What Are the Steps To Clear HPD Lead Paint Violations in NYC?

HPD lead paint violations

Are you a landlord or a business owner located in New York City and concerned about HPD Lead Paint Violations NYC?

“Receiving a notice of an HPD lead paint violations is an issue facing many NYC landlords, managers and property owners”

Approximately 9,000 lead paint-based violation notices were issued during the first half of 2022 – that’s an average of around 50 HPD lead paint violations per day.

“Getting a notice of a lead based paint violation can be complicated and difficult to understand. However, Manhattan Lead can steer you through the process to cure the HPD violation. The violation can be issued if HPD presumes lead based paint is present in a unit or if it has been confirmed that lead based paint was found in a unit”

We have put together some very helpful information to help you navigate and learn about the different types of HPD lead based paint violations. This will help you through the process of correcting and clearing yourself of any HPD lead based paint violations.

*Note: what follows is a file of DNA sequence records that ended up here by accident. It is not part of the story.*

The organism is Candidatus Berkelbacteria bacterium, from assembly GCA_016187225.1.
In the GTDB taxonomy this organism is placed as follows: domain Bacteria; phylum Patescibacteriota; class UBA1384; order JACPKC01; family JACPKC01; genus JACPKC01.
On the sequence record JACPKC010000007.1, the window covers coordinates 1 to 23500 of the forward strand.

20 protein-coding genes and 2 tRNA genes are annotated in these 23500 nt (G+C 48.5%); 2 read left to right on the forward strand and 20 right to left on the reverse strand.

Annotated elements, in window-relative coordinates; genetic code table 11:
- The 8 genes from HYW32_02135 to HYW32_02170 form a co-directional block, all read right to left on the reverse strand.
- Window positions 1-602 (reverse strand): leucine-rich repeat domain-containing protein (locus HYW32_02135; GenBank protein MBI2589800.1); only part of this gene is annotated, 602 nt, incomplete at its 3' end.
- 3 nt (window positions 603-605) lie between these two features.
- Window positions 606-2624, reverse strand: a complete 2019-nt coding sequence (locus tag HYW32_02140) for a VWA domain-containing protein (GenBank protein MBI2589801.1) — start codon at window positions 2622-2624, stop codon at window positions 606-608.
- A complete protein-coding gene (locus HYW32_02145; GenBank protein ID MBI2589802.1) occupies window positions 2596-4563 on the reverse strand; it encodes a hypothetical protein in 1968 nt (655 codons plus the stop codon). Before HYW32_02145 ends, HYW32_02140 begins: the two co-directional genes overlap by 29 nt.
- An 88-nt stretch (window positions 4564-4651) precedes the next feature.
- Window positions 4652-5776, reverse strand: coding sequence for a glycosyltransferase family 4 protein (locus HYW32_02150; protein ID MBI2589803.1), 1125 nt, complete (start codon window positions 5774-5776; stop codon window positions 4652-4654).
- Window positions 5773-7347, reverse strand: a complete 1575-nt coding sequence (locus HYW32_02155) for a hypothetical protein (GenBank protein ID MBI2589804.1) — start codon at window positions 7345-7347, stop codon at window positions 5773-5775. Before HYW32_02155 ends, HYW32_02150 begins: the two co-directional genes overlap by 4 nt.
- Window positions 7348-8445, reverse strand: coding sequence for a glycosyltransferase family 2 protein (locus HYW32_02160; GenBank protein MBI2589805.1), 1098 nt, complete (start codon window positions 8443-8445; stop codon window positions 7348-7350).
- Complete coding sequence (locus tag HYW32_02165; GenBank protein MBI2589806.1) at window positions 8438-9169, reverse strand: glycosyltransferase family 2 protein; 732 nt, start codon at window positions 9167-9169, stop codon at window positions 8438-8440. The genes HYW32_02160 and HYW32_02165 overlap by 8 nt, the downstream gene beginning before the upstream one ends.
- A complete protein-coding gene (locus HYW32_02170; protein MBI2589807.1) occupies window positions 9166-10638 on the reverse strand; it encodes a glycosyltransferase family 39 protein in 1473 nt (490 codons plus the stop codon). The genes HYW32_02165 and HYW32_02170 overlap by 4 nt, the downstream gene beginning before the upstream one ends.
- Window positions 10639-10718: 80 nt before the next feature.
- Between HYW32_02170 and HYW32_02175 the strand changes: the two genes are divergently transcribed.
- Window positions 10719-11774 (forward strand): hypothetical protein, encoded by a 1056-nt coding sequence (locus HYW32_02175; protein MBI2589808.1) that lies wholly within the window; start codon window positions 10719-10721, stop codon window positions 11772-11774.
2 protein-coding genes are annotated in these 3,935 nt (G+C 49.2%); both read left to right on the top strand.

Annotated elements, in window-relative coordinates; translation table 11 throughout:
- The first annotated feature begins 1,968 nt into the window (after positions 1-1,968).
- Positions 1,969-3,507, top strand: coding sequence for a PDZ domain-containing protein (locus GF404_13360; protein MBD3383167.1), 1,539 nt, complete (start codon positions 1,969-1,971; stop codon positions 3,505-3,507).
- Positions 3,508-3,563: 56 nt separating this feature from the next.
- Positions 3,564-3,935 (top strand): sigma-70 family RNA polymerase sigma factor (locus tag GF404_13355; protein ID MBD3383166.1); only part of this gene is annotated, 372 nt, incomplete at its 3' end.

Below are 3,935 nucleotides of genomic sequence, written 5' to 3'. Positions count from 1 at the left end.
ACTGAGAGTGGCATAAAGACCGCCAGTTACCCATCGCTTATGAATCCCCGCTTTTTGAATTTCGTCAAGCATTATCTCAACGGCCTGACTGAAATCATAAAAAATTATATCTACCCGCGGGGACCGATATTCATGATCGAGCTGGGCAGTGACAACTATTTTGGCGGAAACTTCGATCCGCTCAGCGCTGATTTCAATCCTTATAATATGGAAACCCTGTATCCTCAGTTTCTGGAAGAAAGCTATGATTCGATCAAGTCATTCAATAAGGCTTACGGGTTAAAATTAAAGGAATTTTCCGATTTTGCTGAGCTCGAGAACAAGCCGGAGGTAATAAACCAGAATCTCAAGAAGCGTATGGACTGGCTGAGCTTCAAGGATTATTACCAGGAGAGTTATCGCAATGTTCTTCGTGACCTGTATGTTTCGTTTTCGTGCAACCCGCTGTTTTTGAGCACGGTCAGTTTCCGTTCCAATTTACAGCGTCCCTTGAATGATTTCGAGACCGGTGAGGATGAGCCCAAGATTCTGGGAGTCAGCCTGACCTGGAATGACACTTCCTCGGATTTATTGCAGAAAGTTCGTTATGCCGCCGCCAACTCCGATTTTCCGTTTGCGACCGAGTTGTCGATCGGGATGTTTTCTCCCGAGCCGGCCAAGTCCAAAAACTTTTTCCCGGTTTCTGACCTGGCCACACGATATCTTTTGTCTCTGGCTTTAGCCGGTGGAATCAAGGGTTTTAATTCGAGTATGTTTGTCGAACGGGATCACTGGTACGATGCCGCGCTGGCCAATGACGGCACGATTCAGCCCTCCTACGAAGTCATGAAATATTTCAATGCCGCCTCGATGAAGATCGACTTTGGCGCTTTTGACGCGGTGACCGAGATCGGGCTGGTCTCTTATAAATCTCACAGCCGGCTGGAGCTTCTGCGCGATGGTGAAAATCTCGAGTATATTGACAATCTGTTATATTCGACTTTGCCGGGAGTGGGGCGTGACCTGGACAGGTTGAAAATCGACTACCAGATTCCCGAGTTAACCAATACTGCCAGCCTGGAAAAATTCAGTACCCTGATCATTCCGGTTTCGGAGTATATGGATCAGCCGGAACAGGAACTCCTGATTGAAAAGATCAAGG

Understanding HPD Lead Paint Violations

If there is lead based paint in your home, it can become a hazard if it begins to deteriorate and thus create dust and lead based particles.. If you see signs where the paint starts chipping off, peeling away or you see cracks appearing, as well as any indication of bite marks on chewable surfaces, then it can become a lead paint hazard that requires attention. 

Are you familiar with Local Law 1? 

The sale of lead based paint was banned in New York City on January 1, 1960. Under Local Law 1 of 2004, and its amendments (including turnover laws) paint is presumed to be lead based paint if: 

  1. The building was built prior to January 1, 1960. 
  2. A child under 6 years old resides in the building (or spends more than 10 hours in the dwelling per week). Young children are more susceptible to the dangers of lead based paint and being exposed.
  3. A multiple dwelling (3 or more residential units) OR A private dwelling (1-2 units) with a tenant occupied. This does not apply to a building where units are occupied by the owner or the owner’s family.